As a business owner, you probably are barraged by invitations to educational events – free courses and those that cost.
Fortunately, you don’t have to worry about paying for courses; you’re usually allowed a tax deduction for the cost of business education. You just have to be sure the subject is relevant to your existing business.
Education expenses are tax deductions only when the education improves the skills you require for your current job. Business owners and their staff can deduct costs for seminars, conference, and symposiums related to their employment but not, however, for any new business ventures.
If, for example, you’re in the business of selling shoes and decide you want to breed thoroughbred horses, you can’t deduct the cost of a course on racehorses. It would be disallowed even if you actually did become a horse breeder down the road. Your intent for an educational undertaking is irrelevant. All that matters is whether the education improves your existing work.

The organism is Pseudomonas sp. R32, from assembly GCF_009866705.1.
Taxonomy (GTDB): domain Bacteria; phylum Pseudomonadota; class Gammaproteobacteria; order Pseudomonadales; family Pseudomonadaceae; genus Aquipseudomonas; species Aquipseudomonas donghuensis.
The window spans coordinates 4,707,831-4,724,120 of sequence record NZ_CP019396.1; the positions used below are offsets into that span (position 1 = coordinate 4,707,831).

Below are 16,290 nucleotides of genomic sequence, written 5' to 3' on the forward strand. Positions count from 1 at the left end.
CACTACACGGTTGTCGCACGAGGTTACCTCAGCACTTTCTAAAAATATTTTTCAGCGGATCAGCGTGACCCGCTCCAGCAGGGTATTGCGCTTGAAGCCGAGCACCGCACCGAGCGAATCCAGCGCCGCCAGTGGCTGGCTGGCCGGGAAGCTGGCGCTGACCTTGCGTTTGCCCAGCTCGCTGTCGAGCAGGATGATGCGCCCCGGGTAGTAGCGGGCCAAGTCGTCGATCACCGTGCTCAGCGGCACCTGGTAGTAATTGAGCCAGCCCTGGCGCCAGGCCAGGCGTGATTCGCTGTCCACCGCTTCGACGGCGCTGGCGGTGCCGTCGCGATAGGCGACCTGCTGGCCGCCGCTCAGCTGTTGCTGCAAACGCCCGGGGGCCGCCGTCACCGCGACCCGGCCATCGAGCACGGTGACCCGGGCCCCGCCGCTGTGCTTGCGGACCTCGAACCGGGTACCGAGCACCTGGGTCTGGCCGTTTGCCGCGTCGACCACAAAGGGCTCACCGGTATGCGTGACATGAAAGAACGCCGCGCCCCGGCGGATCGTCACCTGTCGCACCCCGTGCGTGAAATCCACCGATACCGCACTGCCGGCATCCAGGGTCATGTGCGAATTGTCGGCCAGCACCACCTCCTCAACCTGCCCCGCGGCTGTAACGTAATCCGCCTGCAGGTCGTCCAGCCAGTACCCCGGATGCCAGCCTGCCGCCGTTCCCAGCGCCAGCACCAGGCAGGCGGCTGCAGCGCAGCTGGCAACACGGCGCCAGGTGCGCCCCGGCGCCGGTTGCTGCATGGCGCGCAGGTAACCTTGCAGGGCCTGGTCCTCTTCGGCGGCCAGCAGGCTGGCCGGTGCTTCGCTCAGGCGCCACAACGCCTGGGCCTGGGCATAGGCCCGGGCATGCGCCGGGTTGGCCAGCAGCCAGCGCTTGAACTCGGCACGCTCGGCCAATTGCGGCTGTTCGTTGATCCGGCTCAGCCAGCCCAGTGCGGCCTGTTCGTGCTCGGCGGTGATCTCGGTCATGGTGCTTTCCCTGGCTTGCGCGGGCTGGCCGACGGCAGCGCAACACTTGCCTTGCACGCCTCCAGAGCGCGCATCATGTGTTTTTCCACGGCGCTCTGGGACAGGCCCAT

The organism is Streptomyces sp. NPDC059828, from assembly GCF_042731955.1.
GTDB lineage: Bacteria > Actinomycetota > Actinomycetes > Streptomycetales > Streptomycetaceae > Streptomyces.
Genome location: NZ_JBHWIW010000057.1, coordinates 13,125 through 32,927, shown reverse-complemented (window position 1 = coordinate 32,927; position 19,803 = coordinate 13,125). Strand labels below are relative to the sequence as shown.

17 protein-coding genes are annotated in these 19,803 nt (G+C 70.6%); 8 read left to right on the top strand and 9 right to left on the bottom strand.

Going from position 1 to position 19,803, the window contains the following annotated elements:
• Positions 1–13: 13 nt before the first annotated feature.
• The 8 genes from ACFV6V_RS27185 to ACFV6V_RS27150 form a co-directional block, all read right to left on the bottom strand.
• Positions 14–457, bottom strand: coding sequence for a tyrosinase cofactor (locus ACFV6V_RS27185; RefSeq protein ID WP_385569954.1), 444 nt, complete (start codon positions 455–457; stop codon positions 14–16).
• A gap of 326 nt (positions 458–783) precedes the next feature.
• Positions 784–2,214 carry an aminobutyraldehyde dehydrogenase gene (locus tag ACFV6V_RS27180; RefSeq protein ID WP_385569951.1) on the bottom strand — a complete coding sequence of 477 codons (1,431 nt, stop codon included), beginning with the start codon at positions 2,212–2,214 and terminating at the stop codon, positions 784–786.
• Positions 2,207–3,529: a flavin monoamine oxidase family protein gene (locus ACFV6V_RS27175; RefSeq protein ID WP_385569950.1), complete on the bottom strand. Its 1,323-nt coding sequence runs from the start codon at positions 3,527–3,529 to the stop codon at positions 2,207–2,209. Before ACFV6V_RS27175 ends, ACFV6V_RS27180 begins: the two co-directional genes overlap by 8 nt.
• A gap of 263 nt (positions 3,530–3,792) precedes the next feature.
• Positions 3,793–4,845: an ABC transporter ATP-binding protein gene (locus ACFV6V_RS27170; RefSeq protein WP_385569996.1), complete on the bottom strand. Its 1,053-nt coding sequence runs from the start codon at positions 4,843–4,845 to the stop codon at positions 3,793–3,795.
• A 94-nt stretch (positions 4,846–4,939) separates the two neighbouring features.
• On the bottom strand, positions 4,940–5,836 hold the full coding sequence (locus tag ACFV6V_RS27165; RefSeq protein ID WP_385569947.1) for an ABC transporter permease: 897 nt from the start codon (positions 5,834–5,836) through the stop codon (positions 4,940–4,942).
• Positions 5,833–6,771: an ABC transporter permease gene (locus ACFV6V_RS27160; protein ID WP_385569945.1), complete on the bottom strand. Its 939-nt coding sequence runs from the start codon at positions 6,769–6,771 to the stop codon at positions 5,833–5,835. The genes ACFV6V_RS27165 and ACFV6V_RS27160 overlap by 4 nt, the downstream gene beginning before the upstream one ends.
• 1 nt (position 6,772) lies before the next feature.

Also, while your philosophy is to pay for all types of education, you can prevent future problems by alerting your bookkeeper and accountant whenever your business pays for nondeductible personal education.
Meanwhile, enjoy the tax-deductible seminars and conferences that relate to your current business. Even general business education courses count, so why not take an introductory accounting class? You’ll develop familiarity with bean-counter terminology and better appreciate the role of high-level accounting in your business.